Woo Hoo! Last night’s game as an utter success. We all had a blast (except for the player playing the fighter… but he was running on 2 hours of sleep and had been up for over 24 hours at the start of the game. Stupid Day Jobs.) Traps were triggered. Others were found and disarmed. Riddles were encountered, but none were solved (I was certain the bard spoke Draconian!) We all had a really good time.
I have some down time right now while getting an oil change, so I’ve put the polishing touches on the post and am getting it out the door.
However, you’re not here to listen to me chatter about my gaming session or my car maintenance, so I’m going to get on with the links. There are quite a few here this week.
I’ve never liked the concept of “this hex is swamp” and “this hex is jungle,” but I understand the need for hexes for the ease of measuring distance and travel and placing markers and such. It’s a fine system, and it works. However, that’s not really the point of this article despite the title. Troy’s post can be applied to the “sandbox” as well. Basically, make sure there’s a reason the players are headed cross-country, maybe throw in a target for the travels, and toss out some fun new monsters while you’re at it!
I love tables. Like Peter, I tend to read through them and use them for inspiration. If I can’t find something I really fall in love with (or too many things catch my eye), I’ll roll three times on the table and pick the one thing from those three that I like best. Then I’ll run with that idea for deeper thought and see where it takes me. Peter also has some links to some great resources, so check it out!
When someone breaks out the statement, “Let’s play a cinematic game!” I always cringe. This (in my experience) usually equates to, “I want to play a character where the rules don’t apply to me!” *sigh* I know that’s not the case. However, it’s happened to me too many times that the phrase still hurts me. I guess when I try to limit someone’s actions with a reasonable obstacle or circumstance, the player response has been, “I thought this was supposed to be cinematic?” Ugh. Anyway…. Mike has a fantastic post that’s changing my mind about cinematic games and teaching me how to approach them. Since there’s a “Part 1” in the title, I can only assume there will be future parts as well, and I’m really looking forward to them!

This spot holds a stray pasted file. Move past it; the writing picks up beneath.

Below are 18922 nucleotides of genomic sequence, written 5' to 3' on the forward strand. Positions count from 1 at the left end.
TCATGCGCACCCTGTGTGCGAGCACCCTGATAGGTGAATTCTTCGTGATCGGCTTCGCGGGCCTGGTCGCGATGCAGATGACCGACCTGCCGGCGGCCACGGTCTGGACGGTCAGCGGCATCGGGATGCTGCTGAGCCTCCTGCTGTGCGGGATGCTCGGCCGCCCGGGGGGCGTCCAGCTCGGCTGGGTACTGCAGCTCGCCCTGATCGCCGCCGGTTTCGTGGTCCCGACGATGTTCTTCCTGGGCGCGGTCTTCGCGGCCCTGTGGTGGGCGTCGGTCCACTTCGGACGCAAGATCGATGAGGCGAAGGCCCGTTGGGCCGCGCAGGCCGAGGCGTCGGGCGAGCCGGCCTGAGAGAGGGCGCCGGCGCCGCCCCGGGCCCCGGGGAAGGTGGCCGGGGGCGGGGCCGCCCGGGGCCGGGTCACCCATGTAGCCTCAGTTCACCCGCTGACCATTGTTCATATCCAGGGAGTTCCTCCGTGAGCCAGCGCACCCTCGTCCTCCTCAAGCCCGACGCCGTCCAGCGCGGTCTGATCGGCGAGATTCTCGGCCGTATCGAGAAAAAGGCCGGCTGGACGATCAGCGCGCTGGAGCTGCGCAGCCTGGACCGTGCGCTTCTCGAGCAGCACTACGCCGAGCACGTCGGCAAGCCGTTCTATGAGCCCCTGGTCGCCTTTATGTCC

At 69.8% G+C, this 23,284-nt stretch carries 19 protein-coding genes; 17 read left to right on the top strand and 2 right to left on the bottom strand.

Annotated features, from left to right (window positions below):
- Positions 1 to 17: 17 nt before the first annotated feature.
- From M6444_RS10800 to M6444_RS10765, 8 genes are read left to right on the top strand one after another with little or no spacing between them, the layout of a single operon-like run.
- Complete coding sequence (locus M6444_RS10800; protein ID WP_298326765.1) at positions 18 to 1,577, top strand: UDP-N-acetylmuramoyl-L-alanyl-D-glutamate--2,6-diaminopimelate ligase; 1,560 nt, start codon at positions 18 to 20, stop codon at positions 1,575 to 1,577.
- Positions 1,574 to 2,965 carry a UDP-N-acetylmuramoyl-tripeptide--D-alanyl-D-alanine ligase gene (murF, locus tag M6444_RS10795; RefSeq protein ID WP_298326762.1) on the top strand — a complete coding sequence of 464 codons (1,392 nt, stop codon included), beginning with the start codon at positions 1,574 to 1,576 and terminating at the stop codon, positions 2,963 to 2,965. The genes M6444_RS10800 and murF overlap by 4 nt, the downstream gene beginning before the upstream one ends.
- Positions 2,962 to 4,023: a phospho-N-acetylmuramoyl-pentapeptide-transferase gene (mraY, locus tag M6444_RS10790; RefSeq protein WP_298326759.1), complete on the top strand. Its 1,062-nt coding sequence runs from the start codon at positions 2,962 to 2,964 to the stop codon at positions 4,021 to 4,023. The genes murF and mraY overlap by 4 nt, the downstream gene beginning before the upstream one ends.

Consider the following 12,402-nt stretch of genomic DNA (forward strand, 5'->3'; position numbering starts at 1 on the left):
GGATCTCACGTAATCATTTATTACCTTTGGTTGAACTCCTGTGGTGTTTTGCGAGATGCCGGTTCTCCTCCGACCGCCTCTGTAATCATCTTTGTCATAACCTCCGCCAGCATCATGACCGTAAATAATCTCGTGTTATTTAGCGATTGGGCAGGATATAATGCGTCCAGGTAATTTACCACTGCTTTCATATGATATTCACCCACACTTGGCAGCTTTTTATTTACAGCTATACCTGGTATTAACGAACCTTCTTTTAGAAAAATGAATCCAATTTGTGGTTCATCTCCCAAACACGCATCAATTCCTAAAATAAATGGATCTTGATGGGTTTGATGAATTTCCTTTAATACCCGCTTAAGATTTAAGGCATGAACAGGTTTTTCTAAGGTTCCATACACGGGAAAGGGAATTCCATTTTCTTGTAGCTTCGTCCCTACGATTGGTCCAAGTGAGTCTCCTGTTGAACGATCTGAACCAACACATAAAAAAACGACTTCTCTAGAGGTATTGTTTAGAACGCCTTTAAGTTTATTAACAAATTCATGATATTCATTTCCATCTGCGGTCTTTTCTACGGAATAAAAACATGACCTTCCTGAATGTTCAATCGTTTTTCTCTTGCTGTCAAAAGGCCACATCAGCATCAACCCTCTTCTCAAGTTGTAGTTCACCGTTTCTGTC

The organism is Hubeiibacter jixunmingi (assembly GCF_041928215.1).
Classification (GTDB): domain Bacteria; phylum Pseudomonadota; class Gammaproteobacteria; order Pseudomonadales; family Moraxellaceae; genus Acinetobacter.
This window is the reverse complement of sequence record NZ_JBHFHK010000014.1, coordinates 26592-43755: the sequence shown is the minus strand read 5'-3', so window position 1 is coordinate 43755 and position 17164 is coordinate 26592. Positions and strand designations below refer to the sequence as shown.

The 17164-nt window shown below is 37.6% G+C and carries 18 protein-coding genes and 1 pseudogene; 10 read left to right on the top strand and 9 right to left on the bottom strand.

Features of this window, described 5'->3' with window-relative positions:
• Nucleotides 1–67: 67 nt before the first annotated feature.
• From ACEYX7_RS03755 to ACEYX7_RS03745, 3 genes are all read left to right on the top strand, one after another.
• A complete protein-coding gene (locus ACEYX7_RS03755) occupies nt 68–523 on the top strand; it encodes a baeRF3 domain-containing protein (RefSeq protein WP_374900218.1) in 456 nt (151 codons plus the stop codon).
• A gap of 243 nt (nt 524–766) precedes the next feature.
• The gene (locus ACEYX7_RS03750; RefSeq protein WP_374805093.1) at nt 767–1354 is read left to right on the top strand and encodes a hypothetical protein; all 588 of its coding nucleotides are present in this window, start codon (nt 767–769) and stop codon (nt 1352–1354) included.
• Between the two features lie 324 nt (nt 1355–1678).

Ya gotta move if you wanna get there. That about sums up movement in many games. Sure, it gets more detailed or technical than that for most games. Douglas drops a great breakdown of various systems on how movement works, is measured, and is limited. I’ve done the same maths he has done with Olympic sprinters and trying to figure out what a “reasonable” top-end speed for a human is, so that part of the post really made me happy.
I used to do crafts similar to these two posts when making handouts and maps (see previous mentions of handouts lasting 3 seconds… my maps were different), and the players loved it because of the “aged” effects I put on the paper. Matt’s taken the aging, preparation, drawing, and marking up of maps to a whole new level though! Go check out his two posts on the topic and learn some fantastic new skills.
I’ve always loved adventures that were written with questions in mind. This gave me, the GM, a level of agency in the execution of the game that a straight “scripted” adventure doesn’t. We always talk about the players having agency to make decisions that affect the game. We don’t want to take that away from the players. However, the GM needs some agency as well, and straight-up telling the GM that the NPCs/monsters will always do a certain action robs the GM of his/her agency. This is a good post from Mike along those lines, and I think it hits home more with me as a writer and game designer than a GM or player. Thanks for the info, Mike!
Woo Hoo! Some fantastic (and HUGE) maps from Dyson. I especially love the level-based color coding he did to help clarify some of the things about the different layers of the map. Thanks for sharing that, Dyson.